Shadowless

April 5th, 2015

Casting no shadow:

Ingenious London architects have designed a new skyscraper for a site in Greenwich that doesn't cast a single shadow.

But this isn't witchcraft, just really damn clever design. To minimise the effect of the vertical build on nearby communities, the appropriately dubbed 'No Shadow' buildings are designed so that when one building creates shade, the other acts as a gigantic mirror, reflecting the light downwards into its shadow

[Via @cityofsound]

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The Steel House

February 9th, 2015

Robert Bruno's Steel House is a sculpture more than it's a home:

Robert Bruno labored for decades to build one of America's most striking houses, but died before he could complete it. Is there a way to preserve his work and legacy?

How on earth haven't I seen this before? Surely it should have shown up in some science fiction film or TV series as the alien base or the hero's desert refuge or a parked spaceship?

[Via MetaFilter]

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Curtain Door

February 4th, 2015

Design Milk on the Curtain Door by Matharoo Associates:

[The Curtain Door…] is most definitely a door like no other I've seen. The massive door is made of 40 sections of thick Burma teak and sits between the entrance's concrete walls. Each section has been carved to incorporate 160 pulleys, 80 ball bearings, one wire rope, and a hidden counterweight.

Matharoo Associates Curtain Door

File under "Gorgeous, but possibly a tad high-maintenance".

[Via jwz]

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Yolo Buggies

May 31st, 2014

Geoff Manaugh, on the work of 19th century surveyors in California who set out to map out the borders between counties:

Like a dust-covered Tron of the desert, surrounded by the invisible mathematics of a grid that had yet to be realized, these over-dressed gentlemen of another century helped give rise to an abstract model of the state.

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Like some kind of gallstone

May 5th, 2014

19 feet down and 9 feet to the west of the original site:

Like the Pentagon, its better-known counterpart in the United States, Britain's Ministry of Defence building is a fairly mundane, if gigantic, office block camouflaging a much more exciting subterranean realm of secret tunnels, bunkers, and – at least in the MoD's case – a perfectly preserved Tudor wine cellar. […]

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Čumil

March 9th, 2014

Meet Čumil the Peeper:

His name is Čumil and he is either resting after cleaning the sewer or is looking under women's skirts. […]

Čumil

[Prompted by the header image of this New Statesman article about Slovakia]

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The TARDIS of furniture

February 24th, 2014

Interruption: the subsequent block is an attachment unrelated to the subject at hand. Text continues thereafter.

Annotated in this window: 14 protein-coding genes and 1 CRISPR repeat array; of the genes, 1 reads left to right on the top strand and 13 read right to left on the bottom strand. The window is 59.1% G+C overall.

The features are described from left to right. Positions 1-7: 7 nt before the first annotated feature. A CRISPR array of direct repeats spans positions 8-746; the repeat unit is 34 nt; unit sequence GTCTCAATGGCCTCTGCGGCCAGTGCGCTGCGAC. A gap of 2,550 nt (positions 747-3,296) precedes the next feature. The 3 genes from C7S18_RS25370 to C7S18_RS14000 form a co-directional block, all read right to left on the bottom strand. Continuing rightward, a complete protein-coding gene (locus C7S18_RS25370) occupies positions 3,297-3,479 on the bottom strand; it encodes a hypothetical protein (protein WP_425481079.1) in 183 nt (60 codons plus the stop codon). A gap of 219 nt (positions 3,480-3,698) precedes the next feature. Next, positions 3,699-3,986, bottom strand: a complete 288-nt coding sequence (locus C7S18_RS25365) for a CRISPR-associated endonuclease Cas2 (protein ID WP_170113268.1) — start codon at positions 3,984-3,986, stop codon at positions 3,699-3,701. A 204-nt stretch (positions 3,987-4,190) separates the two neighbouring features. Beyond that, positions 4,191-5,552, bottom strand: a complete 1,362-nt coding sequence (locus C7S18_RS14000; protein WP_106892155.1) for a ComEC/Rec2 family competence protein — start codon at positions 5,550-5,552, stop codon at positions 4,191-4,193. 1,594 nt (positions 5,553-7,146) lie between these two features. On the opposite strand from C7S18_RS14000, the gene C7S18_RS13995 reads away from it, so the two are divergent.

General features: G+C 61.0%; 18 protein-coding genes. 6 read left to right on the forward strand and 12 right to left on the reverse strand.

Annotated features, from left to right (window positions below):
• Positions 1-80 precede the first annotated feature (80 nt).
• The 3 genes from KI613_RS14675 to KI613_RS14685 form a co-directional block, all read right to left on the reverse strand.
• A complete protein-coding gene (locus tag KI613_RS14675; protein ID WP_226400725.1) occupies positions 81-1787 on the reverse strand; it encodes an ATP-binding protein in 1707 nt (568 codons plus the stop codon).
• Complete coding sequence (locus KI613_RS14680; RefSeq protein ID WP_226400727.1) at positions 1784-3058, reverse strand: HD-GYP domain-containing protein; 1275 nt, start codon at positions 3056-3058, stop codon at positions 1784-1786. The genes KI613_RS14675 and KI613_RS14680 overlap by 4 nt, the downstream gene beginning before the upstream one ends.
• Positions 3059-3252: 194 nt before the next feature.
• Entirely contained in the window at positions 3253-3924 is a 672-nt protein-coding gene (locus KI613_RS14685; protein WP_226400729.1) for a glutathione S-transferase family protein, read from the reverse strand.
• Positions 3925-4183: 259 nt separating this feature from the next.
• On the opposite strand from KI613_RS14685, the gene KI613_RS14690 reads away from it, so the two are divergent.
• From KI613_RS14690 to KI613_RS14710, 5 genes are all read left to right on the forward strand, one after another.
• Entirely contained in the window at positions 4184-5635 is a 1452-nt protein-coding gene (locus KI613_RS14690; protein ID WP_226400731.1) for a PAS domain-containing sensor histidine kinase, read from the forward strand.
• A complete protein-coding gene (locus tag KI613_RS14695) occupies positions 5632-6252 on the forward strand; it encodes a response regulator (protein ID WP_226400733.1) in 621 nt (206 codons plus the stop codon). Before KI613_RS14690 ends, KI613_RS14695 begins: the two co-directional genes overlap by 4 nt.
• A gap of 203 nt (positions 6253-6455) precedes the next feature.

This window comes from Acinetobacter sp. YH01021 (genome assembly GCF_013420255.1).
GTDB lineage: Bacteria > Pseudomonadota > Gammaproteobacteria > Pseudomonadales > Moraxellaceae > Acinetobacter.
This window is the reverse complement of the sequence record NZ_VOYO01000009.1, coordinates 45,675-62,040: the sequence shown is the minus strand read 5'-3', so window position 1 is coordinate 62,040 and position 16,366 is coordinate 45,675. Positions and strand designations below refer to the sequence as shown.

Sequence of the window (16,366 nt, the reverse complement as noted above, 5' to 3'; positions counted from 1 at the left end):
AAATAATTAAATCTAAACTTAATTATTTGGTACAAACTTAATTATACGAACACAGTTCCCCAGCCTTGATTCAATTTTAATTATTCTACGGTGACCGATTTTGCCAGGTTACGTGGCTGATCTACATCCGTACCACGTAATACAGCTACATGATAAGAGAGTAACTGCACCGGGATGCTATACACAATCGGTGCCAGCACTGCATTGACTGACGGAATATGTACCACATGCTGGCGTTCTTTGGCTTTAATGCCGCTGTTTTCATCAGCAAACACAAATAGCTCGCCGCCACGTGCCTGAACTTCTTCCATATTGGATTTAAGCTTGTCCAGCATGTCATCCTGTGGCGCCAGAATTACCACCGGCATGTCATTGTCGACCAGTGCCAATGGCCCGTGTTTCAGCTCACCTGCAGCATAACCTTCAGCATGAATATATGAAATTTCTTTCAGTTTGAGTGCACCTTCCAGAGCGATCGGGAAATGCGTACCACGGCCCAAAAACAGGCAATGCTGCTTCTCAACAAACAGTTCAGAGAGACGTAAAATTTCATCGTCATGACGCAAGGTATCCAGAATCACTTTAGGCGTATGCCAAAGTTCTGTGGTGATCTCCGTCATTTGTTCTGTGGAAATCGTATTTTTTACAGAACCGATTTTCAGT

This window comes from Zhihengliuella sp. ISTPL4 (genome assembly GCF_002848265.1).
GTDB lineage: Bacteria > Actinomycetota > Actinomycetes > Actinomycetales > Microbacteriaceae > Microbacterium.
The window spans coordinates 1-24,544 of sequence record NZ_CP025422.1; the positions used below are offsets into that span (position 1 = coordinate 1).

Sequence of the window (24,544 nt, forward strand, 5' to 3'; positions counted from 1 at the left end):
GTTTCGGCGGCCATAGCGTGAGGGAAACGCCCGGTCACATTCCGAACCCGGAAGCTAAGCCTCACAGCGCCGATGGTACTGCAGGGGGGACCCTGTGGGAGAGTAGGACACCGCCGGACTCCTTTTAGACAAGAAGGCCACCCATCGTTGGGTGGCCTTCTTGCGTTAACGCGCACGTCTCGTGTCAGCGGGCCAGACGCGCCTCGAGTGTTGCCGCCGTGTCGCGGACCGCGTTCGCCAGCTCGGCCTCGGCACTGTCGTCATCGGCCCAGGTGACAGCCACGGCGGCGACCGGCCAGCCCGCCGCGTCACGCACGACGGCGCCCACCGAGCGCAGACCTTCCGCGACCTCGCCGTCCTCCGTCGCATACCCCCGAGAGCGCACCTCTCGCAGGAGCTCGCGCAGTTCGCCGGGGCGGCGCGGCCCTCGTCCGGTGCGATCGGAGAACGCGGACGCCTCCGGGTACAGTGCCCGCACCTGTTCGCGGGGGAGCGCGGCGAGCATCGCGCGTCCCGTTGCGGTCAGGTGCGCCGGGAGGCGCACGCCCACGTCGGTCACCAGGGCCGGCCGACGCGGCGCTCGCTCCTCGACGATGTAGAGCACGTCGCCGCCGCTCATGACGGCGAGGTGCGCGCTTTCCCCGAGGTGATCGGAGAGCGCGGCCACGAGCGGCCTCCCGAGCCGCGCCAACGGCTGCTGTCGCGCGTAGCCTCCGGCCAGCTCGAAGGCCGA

Roentgen Objects are genuinely remarkable pieces of furniture:

The furniture is a process – an event – a seemingly endless sequence of new spatial conditions and states expanding outward into the room around it.

Each piece is a controlled explosion of carpentry with no real purpose other than to test the limits of volumetric self-demonstration, offering little in the way of useful storage space and simply showing off, performing, a spatial Olympics of shelves within shelves and spaces hiding spaces.

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Shards B&W

March 12th, 2013

John Naughton's Shards B&W:

Shards B&W

Best viewed as big as possible.

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Test Room

January 6th, 2013

BLDGBLOG relates the story of a 'Test Room' in Eugene, Oregon:

In August 1965 […] "ads in the local newspaper… promised complimentary checkups at the new Oregon Research Institute Vision Research Center." But these promised eye exams were not all that they seemed.

The office was, in fact, a model – a disguised simulation – including a "stereotypical waiting room" where respondents to the ad would be "greeted by a receptionist" who could escort them into a fake "examination room" that turned out to be examining something else entirely.

I guarantee that you won't guess what they were testing for.

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Balconies

November 24th, 2012

Daniel Kalder has a very particular idea about his perfect dwelling place: it absolutely must have a balcony

On a recent visit to Istanbul I stayed in an apartment looking out on the Bosphorus. Every morning I'd get up and see the sun sparkling on the surface of the water as birds circled languidly overhead. At night it was even better, as the thumping techno from the pleasure boats and the call of the Muezzin intermingled. It was very different from my usual mode of accommodation when I travel: cheap hotels, dirt, and the lingering possibility of sudden, violent death.

In many ways it was the culmination of a quest that began years ago in my hometown of Dunfermline in Scotland. Over there, you don't see too many balconies. It's too windy and wet. Yet I remember one house that had a huge balcony on the second floor. I used to walk past, wishing I lived there. I didn't care that it was useless, that if I sat up there the wind would probably pick me up and drop me in the North Sea. I only saw the ideal of open living, close to the sky. […]

[Via The Browser]

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